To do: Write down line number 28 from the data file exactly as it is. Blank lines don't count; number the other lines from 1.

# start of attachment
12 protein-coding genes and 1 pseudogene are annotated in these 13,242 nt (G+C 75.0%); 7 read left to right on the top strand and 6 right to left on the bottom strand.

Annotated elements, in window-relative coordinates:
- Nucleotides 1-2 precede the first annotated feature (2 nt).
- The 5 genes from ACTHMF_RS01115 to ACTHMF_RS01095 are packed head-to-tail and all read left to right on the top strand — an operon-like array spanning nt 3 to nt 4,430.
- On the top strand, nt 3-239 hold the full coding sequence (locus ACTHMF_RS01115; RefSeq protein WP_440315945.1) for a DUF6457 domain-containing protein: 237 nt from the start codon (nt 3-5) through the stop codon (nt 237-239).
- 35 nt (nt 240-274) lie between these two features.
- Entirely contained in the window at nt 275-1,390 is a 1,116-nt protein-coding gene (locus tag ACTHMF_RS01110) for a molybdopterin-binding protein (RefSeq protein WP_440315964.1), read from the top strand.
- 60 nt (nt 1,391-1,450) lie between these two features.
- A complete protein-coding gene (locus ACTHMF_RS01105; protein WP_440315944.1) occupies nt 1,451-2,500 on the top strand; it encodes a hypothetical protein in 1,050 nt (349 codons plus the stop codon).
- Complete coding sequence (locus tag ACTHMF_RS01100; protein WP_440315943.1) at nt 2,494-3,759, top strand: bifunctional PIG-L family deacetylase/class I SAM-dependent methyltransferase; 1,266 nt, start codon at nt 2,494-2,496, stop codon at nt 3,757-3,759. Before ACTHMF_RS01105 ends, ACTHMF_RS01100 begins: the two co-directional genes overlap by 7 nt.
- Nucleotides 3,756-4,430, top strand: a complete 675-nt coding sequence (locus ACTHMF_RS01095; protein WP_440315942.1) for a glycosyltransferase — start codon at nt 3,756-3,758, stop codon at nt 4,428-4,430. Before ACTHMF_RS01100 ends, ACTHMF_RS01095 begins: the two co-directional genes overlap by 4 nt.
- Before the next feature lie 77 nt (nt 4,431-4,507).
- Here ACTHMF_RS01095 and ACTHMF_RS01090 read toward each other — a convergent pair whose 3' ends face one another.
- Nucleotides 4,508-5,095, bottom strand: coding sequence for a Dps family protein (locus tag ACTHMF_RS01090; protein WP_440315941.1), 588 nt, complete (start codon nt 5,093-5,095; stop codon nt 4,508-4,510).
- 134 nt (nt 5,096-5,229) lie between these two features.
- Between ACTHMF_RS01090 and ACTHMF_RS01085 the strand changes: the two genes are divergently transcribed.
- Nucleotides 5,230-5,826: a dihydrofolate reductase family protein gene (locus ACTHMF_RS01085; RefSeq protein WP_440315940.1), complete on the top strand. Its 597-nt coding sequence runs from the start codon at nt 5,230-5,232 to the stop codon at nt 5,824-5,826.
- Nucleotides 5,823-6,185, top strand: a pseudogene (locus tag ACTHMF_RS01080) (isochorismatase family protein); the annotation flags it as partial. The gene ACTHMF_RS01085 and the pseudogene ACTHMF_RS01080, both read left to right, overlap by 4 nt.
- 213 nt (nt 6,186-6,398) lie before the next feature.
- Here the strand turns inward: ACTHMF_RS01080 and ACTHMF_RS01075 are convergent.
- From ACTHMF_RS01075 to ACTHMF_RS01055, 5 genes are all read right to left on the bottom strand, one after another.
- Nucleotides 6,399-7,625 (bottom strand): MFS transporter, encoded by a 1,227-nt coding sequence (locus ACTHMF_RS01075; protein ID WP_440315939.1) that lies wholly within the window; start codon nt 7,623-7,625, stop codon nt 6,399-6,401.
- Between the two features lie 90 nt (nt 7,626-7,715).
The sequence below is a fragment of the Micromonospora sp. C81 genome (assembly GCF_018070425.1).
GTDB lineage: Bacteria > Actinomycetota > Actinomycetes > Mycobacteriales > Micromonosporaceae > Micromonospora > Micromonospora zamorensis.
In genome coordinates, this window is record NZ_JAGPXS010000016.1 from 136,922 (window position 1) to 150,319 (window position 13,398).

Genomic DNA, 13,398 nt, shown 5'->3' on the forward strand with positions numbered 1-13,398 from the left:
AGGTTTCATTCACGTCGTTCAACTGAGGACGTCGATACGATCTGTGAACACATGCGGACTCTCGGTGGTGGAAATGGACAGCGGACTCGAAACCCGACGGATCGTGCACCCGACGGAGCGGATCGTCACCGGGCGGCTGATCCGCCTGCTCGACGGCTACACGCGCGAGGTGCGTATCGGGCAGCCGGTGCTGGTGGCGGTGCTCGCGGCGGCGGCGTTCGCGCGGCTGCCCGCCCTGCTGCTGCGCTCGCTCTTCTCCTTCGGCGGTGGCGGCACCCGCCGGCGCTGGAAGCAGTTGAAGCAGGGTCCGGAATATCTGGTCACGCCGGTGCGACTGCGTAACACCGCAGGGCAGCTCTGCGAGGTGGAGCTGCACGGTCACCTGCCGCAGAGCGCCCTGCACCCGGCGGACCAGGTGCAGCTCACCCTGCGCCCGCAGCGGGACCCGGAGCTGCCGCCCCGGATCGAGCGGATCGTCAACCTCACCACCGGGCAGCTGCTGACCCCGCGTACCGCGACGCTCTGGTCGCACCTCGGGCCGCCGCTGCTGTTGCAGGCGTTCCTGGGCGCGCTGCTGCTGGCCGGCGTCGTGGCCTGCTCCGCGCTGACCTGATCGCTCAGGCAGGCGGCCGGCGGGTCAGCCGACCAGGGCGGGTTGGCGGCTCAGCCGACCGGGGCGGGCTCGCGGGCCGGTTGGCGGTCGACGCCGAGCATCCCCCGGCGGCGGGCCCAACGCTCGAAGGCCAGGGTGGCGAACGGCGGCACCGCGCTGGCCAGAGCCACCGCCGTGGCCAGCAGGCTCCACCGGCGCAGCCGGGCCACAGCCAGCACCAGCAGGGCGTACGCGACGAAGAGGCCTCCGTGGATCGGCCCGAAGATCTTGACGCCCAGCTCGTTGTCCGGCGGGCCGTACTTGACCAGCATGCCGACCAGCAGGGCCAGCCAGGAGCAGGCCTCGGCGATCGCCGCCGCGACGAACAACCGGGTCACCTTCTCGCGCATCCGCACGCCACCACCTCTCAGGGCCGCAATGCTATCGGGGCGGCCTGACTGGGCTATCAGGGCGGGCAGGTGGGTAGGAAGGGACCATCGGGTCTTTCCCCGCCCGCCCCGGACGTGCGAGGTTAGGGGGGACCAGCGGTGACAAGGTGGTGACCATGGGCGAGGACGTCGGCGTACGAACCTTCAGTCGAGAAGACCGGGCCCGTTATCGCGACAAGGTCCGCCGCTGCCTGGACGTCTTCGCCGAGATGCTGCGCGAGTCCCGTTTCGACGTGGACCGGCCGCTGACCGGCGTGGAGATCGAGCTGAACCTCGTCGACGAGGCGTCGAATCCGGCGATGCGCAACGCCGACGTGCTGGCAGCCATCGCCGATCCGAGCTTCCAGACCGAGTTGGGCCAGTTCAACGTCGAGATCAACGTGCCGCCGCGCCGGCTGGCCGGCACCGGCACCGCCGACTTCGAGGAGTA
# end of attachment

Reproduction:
AGGTTTCATTCACGTCGTTCAACTGAGGACGTCGATACGATCTGTGAACACATGCGGACTCTCGGTGGTGGAAATGGACAGCGGACTCGAAACCCGACGGATCGTGCACCCGACGGAGCGGATCGTCACCGGGCGGCTGATCCGCCTGCTCGACGGCTACACGCGCGAGGTGCGTATCGGGCAGCCGGTGCTGGTGGCGGTGCTCGCGGCGGCGGCGTTCGCGCGGCTGCCCGCCCTGCTGCTGCGCTCGCTCTTCTCCTTCGGCGGTGGCGGCACCCGCCGGCGCTGGAAGCAGTTGAAGCAGGGTCCGGAATATCTGGTCACGCCGGTGCGACTGCGTAACACCGCAGGGCAGCTCTGCGAGGTGGAGCTGCACGGTCACCTGCCGCAGAGCGCCCTGCACCCGGCGGACCAGGTGCAGCTCACCCTGCGCCCGCAGCGGGACCCGGAGCTGCCGCCCCGGATCGAGCGGATCGTCAACCTCACCACCGGGCAGCTGCTGACCCCGCGTACCGCGACGCTCTGGTCGCACCTCGGGCCGCCGCTGCTGTTGCAGGCGTTCCTGGGCGCGCTGCTGCTGGCCGGCGTCGTGGCCTGCTCCGCGCTGACCTGATCGCTCAGGCAGGCGGCCGGCGGGTCAGCCGACCAGGGCGGGTTGGCGGCTCAGCCGACCGGGGCGGGCTCGCGGGCCGGTTGGCGGTCGACGCCGAGCATCCCCCGGCGGCGGGCCCAACGCTCGAAGGCCAGGGTGGCGAACGGCGGCACCGCGCTGGCCAGAGCCACCGCCGTGGCCAGCAGGCTCCACCGGCGCAGCCGGGCCACAGCCAGCACCAGCAGGGCGTACGCGACGAAGAGGCCTCCGTGGATCGGCCCGAAGATCTTGACGCCCAGCTCGTTGTCCGGCGGGCCGTACTTGACCAGCATGCCGACCAGCAGGGCCAGCCAGGAGCAGGCCTCGGCGATCGCCGCCGCGACGAACAACCGGGTCACCTTCTCGCGCATCCGCACGCCACCACCTCTCAGGGCCGCAATGCTATCGGGGCGGCCTGACTGGGCTATCAGGGCGGGCAGGTGGGTAGGAAGGGACCATCGGGTCTTTCCCCGCCCGCCCCGGACGTGCGAGGTTAGGGGGGACCAGCGGTGACAAGGTGGTGACCATGGGCGAGGACGTCGGCGTACGAACCTTCAGTCGAGAAGACCGGGCCCGTTATCGCGACAAGGTCCGCCGCTGCCTGGACGTCTTCGCCGAGATGCTGCGCGAGTCCCGTTTCGACGTGGACCGGCCGCTGACCGGCGTGGAGATCGAGCTGAACCTCGTCGACGAGGCGTCGAATCCGGCGATGCGCAACGCCGACGTGCTGGCAGCCATCGCCGATCCGAGCTTCCAGACCGAGTTGGGCCAGTTCAACGTCGAGATCAACGTGCCGCCGCGCCGGCTGGCCGGCACCGGCACCGCCGACTTCGAGGAGTA